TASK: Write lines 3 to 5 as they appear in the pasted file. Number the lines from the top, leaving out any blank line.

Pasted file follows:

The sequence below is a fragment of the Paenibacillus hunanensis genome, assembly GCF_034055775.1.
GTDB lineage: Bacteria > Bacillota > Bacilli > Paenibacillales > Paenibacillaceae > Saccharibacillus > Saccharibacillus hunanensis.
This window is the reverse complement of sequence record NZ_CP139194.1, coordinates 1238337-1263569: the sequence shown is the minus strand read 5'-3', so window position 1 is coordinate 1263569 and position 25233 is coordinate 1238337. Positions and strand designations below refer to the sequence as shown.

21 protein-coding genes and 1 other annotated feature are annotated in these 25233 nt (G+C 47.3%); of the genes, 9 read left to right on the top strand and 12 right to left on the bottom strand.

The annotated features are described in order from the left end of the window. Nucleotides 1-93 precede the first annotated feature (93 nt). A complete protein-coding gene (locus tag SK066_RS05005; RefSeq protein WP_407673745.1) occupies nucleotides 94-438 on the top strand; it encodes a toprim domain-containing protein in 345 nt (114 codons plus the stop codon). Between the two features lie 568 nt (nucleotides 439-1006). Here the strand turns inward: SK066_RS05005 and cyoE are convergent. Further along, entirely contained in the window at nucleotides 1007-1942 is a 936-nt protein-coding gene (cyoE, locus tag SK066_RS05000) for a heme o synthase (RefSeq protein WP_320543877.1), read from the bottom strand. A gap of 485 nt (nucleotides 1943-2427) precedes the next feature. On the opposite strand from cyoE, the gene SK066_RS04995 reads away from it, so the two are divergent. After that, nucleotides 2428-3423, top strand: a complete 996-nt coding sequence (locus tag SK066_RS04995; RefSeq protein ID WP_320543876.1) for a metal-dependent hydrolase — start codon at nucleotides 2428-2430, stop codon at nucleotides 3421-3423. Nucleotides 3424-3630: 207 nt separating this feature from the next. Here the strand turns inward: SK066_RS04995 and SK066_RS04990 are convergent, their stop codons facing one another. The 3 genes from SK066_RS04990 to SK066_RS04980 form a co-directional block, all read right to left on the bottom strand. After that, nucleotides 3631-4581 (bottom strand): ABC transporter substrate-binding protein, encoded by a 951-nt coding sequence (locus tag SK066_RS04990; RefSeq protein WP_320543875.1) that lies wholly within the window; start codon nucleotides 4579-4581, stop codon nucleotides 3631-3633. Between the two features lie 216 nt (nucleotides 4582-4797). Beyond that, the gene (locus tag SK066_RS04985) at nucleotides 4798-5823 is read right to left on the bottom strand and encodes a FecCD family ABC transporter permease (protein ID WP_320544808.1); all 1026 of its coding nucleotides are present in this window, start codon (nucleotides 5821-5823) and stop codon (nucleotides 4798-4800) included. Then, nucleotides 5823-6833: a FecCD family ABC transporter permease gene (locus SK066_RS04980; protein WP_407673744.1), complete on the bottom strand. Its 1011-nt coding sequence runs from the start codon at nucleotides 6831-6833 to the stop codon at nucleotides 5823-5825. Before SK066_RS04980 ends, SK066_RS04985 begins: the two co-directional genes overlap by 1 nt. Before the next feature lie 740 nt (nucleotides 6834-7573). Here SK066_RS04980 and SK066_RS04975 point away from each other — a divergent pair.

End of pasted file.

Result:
This window is the reverse complement of sequence record NZ_CP139194.1, coordinates 1238337-1263569: the sequence shown is the minus strand read 5'-3', so window position 1 is coordinate 1263569 and position 25233 is coordinate 1238337. Positions and strand designations below refer to the sequence as shown.

21 protein-coding genes and 1 other annotated feature are annotated in these 25233 nt (G+C 47.3%); of the genes, 9 read left to right on the top strand and 12 right to left on the bottom strand.

The annotated features are described in order from the left end of the window. Nucleotides 1-93 precede the first annotated feature (93 nt). A complete protein-coding gene (locus tag SK066_RS05005; RefSeq protein WP_407673745.1) occupies nucleotides 94-438 on the top strand; it encodes a toprim domain-containing protein in 345 nt (114 codons plus the stop codon). Between the two features lie 568 nt (nucleotides 439-1006). Here the strand turns inward: SK066_RS05005 and cyoE are convergent. Further along, entirely contained in the window at nucleotides 1007-1942 is a 936-nt protein-coding gene (cyoE, locus tag SK066_RS05000) for a heme o synthase (RefSeq protein WP_320543877.1), read from the bottom strand. A gap of 485 nt (nucleotides 1943-2427) precedes the next feature. On the opposite strand from cyoE, the gene SK066_RS04995 reads away from it, so the two are divergent. After that, nucleotides 2428-3423, top strand: a complete 996-nt coding sequence (locus tag SK066_RS04995; RefSeq protein ID WP_320543876.1) for a metal-dependent hydrolase — start codon at nucleotides 2428-2430, stop codon at nucleotides 3421-3423. Nucleotides 3424-3630: 207 nt separating this feature from the next. Here the strand turns inward: SK066_RS04995 and SK066_RS04990 are convergent, their stop codons facing one another. The 3 genes from SK066_RS04990 to SK066_RS04980 form a co-directional block, all read right to left on the bottom strand. After that, nucleotides 3631-4581 (bottom strand): ABC transporter substrate-binding protein, encoded by a 951-nt coding sequence (locus tag SK066_RS04990; RefSeq protein WP_320543875.1) that lies wholly within the window; start codon nucleotides 4579-4581, stop codon nucleotides 3631-3633. Between the two features lie 216 nt (nucleotides 4582-4797). Beyond that, the gene (locus tag SK066_RS04985) at nucleotides 4798-5823 is read right to left on the bottom strand and encodes a FecCD family ABC transporter permease (protein ID WP_320544808.1); all 1026 of its coding nucleotides are present in this window, start codon (nucleotides 5821-5823) and stop codon (nucleotides 4798-4800) included. Then, nucleotides 5823-6833: a FecCD family ABC transporter permease gene (locus SK066_RS04980; protein WP_407673744.1), complete on the bottom strand. Its 1011-nt coding sequence runs from the start codon at nucleotides 6831-6833 to the stop codon at nucleotides 5823-5825. Before SK066_RS04980 ends, SK066_RS04985 begins: the two co-directional genes overlap by 1 nt. Before the next feature lie 740 nt (nucleotides 6834-7573). Here SK066_RS04980 and SK066_RS04975 point away from each other — a divergent pair.